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At the age of fifty-seven, movie critic Joel Siegel both became a father for the first time and learned that he had cancer. In Lessons for Dylan, Siegel shares all the things he wants his son to know—in case he's not around to tell him. It's a story about a life well-lived and about living life well. It's chock-full of earnest advice, hilarious anecdotes, a Yiddish lexicon, and recollections of everyone from Brad Pitt to the Beatles. Siegel lays out the History of the Jewish People in Four Jokes; offers Dylan manly advice on sex ("ask your mother"), culinary arts, the movies; and of course, offers a few lectures ("Be anything you want to be, but, please God, please don't want to be an actor"). Along the way, Joel teaches Dylan, and readers, a little something about growing up at any age.
At times heart-wrenching, at times laugh-out-loud funny, Joel Siegel has crafted an indelible and enduring love letter to his son, and a literary gift to us all.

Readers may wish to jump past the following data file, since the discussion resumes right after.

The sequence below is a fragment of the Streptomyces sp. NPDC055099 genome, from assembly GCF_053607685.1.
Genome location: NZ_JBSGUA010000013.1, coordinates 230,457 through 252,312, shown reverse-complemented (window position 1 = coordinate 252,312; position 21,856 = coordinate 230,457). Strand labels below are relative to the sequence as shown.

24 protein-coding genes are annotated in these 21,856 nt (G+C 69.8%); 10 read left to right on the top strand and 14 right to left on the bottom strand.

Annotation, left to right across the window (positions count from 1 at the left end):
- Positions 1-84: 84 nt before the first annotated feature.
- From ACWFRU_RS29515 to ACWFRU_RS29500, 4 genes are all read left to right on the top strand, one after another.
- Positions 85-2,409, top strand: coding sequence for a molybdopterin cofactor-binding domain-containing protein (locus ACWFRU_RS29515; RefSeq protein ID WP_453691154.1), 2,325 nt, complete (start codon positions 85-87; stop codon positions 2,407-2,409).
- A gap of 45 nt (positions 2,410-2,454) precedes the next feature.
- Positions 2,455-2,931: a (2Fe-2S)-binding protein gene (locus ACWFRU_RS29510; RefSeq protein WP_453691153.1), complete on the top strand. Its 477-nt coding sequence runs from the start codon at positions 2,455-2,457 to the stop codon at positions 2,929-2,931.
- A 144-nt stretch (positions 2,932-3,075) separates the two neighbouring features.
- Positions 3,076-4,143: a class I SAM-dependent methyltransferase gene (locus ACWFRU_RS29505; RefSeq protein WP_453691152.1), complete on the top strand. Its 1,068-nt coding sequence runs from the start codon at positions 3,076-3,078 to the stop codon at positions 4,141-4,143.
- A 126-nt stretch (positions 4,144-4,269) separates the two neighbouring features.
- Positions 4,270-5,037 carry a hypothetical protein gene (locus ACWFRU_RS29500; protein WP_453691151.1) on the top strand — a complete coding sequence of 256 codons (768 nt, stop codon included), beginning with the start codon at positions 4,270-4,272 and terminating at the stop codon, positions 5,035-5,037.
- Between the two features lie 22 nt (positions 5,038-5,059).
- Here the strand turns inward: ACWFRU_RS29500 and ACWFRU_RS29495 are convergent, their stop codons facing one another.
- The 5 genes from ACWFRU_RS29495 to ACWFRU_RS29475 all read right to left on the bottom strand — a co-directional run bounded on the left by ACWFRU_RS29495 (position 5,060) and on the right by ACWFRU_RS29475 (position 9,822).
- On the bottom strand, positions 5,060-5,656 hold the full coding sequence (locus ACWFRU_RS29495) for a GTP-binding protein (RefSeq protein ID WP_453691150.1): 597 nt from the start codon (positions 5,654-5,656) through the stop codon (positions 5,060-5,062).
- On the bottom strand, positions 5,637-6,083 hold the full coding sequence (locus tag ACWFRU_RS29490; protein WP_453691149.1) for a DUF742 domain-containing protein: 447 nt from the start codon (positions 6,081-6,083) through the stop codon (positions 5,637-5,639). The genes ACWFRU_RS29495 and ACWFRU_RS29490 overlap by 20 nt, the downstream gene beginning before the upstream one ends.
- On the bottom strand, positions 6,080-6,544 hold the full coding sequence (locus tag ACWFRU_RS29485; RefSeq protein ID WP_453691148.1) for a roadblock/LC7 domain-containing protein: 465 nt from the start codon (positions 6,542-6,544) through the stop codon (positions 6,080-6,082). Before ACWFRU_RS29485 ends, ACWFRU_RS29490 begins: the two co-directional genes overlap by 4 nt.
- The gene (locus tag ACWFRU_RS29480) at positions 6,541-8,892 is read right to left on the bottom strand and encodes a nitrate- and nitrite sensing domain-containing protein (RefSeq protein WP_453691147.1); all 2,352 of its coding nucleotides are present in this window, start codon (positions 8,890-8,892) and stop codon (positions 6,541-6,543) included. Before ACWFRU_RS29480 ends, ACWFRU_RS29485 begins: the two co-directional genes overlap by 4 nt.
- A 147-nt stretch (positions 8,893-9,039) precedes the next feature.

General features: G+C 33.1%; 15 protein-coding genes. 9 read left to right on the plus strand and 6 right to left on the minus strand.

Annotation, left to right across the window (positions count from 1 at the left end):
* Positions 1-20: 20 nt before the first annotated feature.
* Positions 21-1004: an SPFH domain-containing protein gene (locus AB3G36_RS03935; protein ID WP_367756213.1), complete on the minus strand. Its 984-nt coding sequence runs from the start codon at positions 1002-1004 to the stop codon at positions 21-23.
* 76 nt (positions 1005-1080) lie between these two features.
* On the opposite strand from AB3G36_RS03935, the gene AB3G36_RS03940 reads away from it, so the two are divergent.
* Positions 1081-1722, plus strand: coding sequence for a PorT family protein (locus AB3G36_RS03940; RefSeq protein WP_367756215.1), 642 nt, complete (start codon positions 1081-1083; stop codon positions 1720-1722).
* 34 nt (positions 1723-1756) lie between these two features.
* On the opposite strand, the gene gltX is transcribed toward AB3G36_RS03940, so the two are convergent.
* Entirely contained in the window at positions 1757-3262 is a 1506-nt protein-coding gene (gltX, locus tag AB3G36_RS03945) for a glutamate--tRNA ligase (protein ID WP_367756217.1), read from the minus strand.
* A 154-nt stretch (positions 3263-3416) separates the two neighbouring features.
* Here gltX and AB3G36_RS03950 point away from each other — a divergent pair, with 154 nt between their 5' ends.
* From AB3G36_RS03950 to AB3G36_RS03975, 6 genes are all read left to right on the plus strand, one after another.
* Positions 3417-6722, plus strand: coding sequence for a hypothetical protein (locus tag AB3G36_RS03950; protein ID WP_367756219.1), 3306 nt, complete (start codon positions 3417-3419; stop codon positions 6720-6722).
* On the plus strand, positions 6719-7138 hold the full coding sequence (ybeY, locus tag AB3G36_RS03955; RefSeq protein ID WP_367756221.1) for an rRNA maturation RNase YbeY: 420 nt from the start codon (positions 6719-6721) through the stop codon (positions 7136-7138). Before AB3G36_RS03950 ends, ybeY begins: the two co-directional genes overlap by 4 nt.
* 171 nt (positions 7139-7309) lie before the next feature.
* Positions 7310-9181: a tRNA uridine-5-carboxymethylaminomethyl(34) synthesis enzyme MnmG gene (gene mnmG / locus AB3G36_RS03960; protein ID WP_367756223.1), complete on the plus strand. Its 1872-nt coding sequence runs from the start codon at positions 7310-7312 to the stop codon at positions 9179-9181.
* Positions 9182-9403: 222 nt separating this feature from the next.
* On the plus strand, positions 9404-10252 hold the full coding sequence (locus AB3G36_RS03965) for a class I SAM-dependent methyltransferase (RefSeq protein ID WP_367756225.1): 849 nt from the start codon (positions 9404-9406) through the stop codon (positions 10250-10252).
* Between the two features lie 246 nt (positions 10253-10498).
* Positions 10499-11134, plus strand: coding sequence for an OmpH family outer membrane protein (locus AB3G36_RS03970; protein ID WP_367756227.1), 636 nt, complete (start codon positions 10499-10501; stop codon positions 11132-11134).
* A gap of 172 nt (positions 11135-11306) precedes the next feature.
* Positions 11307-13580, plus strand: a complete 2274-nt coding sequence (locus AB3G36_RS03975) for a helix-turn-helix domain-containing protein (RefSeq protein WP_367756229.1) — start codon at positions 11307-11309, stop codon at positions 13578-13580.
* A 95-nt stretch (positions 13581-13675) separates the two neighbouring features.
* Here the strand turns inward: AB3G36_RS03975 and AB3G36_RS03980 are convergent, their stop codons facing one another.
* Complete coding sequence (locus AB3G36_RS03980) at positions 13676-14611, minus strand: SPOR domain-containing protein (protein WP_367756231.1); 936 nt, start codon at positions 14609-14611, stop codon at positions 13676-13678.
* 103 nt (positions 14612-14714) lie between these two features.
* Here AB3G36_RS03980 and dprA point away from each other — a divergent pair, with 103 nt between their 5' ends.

Good Morning America's entertainment critic Siegel, who at age 54 was diagnosed with cancer shortly after the birth of his first child, has turned his potential tragedy into a warmhearted memoir written as letters to his son, Dylan. Siegel covers a wide range of topics and tells many fascinating stories, ranging from details of "three cancer surgeries and chemo and CAT scans and six months of radiation in the past five years," to personal descriptions of movies that he hopes to watch with his son one day. He offers anecdotes from his various jobs writing in advertising, for radio and as a joke writer for Bobby Kennedy's 1968 presidential campaign. He also gives great short histories of his previous marriages, his famous interview subjects (including all four ex-Beatles) and his Jewish heritage, including a hilarious glossary of Yiddish words that includes 29 words for "schmuck." Most touching are Siegel's various pieces of fatherly advice, from how to recognize one's life work ("follow your passion") to how to deal with bullies ("If you fight back and get hit, it hurts a little while; if you don't fight back it hurts forever"). While Siegel is currently healthy, his memoir stands as a powerful account of a life well lived and as a beautiful testimonial to the love of a parent for a child.